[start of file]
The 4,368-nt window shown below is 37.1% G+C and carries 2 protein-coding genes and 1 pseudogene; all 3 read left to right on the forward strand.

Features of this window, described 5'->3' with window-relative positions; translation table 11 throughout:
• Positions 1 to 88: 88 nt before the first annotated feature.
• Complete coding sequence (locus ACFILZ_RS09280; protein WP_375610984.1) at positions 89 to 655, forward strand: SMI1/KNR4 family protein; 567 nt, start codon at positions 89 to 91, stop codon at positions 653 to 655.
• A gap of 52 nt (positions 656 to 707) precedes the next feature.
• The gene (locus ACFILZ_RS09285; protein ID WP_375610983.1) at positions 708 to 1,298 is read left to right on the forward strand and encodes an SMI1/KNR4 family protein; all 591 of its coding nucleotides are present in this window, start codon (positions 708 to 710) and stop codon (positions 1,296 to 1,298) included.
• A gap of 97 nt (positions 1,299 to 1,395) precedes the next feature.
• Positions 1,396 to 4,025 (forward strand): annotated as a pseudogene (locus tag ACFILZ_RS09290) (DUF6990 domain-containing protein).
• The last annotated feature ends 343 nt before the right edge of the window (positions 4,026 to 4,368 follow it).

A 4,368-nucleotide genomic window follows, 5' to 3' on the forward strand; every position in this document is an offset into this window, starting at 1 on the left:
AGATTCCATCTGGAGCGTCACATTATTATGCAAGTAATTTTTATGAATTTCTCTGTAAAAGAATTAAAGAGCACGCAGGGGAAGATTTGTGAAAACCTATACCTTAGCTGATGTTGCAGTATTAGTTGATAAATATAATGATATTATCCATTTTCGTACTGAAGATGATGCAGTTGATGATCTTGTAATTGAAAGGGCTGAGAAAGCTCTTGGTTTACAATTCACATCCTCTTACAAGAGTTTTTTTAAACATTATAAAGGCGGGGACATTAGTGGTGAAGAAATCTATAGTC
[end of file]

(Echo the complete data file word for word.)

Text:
The 4,368-nt window shown below is 37.1% G+C and carries 2 protein-coding genes and 1 pseudogene; all 3 read left to right on the forward strand.

Features of this window, described 5'->3' with window-relative positions; translation table 11 throughout:
• Positions 1 to 88: 88 nt before the first annotated feature.
• Complete coding sequence (locus ACFILZ_RS09280; protein WP_375610984.1) at positions 89 to 655, forward strand: SMI1/KNR4 family protein; 567 nt, start codon at positions 89 to 91, stop codon at positions 653 to 655.
• A gap of 52 nt (positions 656 to 707) precedes the next feature.
• The gene (locus ACFILZ_RS09285; protein ID WP_375610983.1) at positions 708 to 1,298 is read left to right on the forward strand and encodes an SMI1/KNR4 family protein; all 591 of its coding nucleotides are present in this window, start codon (positions 708 to 710) and stop codon (positions 1,296 to 1,298) included.
• A gap of 97 nt (positions 1,299 to 1,395) precedes the next feature.
• Positions 1,396 to 4,025 (forward strand): annotated as a pseudogene (locus tag ACFILZ_RS09290) (DUF6990 domain-containing protein).
• The last annotated feature ends 343 nt before the right edge of the window (positions 4,026 to 4,368 follow it).

A 4,368-nucleotide genomic window follows, 5' to 3' on the forward strand; every position in this document is an offset into this window, starting at 1 on the left:
AGATTCCATCTGGAGCGTCACATTATTATGCAAGTAATTTTTATGAATTTCTCTGTAAAAGAATTAAAGAGCACGCAGGGGAAGATTTGTGAAAACCTATACCTTAGCTGATGTTGCAGTATTAGTTGATAAATATAATGATATTATCCATTTTCGTACTGAAGATGATGCAGTTGATGATCTTGTAATTGAAAGGGCTGAGAAAGCTCTTGGTTTACAATTCACATCCTCTTACAAGAGTTTTTTTAAACATTATAAAGGCGGGGACATTAGTGGTGAAGAAATCTATAGTC